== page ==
Skills shortages and the future of UK engineering

According to figures from The Institution of Engineering and Technology (IET), fewer than half of new engineering recruits have either the necessary technical or soft skills needed for work within the industry. Josh Goodwin, technical director for KallKwik Machinery, discusses how the sector can promote the next generation of engineering talent and invest in the future of the industry.

The engineering sector employs over 5 million people, that’s 7% of the UK’s population working in an industry that remains a mystery to most new workers.

A 2020 report by Engineering UK recorded that almost half of 11 to 19-year-olds said they knew almost nothing about what engineers do.

This attitude doesn’t seem to apply only to the younger generations. Further figures from the IET estimate a shortfall within science, technology, engineering, and maths (STEM) sectors that equates to 10 unfilled roles per business.

This sort of disparity has not only left many firms crying out for new talent but has also limited how much companies are willing to reinvest in themselves to create the engineers of the future.

A skill issue?

Alongside the huge numbers of individuals leaving the sector, there exists the missing millions of trained workers who are unable to find work within the STEM sector, as well as the ignored reserve of 50–64-year-olds who aren’t employed but want to be.

There’s a well of talent and knowledge that remains untapped. However, most older workers leaving the industry will be unlikely to want to retrain in problem or higher-demand areas. Put simply, we need to focus on the next generation of talent.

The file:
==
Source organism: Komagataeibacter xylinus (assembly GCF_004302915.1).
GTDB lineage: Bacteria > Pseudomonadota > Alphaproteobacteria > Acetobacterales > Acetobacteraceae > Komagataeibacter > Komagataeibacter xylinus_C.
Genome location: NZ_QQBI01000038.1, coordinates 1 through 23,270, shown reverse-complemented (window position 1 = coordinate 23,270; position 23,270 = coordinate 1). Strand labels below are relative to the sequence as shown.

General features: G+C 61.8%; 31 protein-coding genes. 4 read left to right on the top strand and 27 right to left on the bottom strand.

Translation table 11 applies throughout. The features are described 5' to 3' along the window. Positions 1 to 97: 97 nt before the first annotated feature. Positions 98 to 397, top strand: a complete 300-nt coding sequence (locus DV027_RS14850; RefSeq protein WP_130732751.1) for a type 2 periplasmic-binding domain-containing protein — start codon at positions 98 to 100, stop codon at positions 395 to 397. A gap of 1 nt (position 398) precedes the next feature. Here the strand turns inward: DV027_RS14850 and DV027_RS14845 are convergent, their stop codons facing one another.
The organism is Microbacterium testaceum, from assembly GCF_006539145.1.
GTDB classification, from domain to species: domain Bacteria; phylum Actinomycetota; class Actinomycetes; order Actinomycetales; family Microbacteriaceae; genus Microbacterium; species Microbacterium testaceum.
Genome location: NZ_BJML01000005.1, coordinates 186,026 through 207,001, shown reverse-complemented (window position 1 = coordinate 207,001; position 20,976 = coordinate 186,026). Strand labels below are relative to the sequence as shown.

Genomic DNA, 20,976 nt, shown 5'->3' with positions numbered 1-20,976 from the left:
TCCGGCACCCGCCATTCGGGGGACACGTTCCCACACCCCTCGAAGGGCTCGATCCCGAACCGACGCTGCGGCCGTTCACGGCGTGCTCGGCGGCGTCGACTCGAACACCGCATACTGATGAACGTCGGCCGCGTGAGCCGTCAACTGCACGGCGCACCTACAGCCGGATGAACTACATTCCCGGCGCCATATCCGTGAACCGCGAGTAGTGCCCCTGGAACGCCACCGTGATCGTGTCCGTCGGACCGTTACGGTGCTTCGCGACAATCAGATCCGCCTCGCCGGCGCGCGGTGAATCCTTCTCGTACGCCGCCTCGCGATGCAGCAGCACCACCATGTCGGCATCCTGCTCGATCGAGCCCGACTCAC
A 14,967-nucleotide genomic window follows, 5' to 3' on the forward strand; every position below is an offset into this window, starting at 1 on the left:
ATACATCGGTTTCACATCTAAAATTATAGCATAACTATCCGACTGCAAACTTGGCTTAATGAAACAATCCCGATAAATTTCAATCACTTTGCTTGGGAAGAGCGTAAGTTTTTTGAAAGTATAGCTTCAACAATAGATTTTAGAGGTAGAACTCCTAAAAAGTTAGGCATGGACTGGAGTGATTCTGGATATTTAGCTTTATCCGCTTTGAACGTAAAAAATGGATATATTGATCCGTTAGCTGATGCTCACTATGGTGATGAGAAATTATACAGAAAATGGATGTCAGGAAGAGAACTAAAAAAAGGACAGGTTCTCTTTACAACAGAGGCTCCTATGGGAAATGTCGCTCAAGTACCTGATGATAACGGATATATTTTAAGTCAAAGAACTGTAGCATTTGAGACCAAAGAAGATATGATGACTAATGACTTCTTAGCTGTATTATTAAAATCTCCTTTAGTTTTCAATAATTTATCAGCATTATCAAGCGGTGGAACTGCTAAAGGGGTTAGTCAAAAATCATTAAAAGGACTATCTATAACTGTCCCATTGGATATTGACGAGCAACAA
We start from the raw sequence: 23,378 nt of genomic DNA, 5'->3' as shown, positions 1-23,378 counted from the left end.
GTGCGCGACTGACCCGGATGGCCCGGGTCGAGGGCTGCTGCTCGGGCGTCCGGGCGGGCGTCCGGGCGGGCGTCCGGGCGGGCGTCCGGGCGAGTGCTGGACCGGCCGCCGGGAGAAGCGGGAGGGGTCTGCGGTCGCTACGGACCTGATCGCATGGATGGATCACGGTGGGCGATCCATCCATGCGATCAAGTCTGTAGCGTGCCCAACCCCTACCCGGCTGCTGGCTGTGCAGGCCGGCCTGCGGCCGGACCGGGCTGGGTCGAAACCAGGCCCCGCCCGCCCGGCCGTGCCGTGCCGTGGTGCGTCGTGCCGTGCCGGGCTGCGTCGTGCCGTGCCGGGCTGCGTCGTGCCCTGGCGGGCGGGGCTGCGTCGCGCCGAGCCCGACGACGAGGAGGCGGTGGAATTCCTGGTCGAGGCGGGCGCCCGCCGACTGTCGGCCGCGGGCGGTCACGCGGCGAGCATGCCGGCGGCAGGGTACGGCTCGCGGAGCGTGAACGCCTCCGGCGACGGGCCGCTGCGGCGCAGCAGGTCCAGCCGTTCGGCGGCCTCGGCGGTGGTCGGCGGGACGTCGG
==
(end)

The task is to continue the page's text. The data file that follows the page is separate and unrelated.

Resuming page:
The most effective way for companies to bolster their engineering teams and begin to address the problems within the sector is to begin re-investing in apprenticeships and provide jobs and opportunities for anyone who’s eager to start working within the industry. But why aren’t younger people entering the workforce?

Desk jobs and work in distribution centres often have a broader appeal than factory work. But in my day-to-day work with fabricators and customers, I see so much pride and attention to detail from the teams on the factory floor.

It would be great to get the younger generations to experience this opportunity to work in our industry.

Change starts with us

Unfortunately, the kind of vocational education that a lot of us engineers went through is not what it used to be.

Technical colleges are increasingly rare, even with the emphasis placed on STEM learning currently, and it’s becoming harder and harder for businesses to find younger people wanting to train for jobs in factories or manufacturing facilities.

How can we reinvigorate people’s interest in a career in manufacturing and engineering? We could begin to take a leaf out of the books of some of the country’s largest engineering firms. Companies like Rolls Royce, Siemens, and Toyota still have a broad appeal to younger people.

This isn’t just down to their prestige, but the fact that these employers are offering technical, hands-on training and work that will set their apprentices up for life.

As for KallKwik? We’re committed to hiring young talent that’s keen to get to grips with the industry.

Take our apprentice, Elliott, who joined KallKwik after being unhappy that his previous role didn’t give him nearly enough time to learn, hands-on, with machinery. This was something we were keen to remedy, giving him the balance of training and experience.

None of us have all the answers, this is a complex issue, but it stands to reason that when there aren’t enough skilled workers available, we should take the initiative and start to invest in our own future.

The bottom line is that the work is there, and people want to do it. By opening up the way we recruit, and being more proactive in how we engage young workers, we can start to turn the tides in our favour.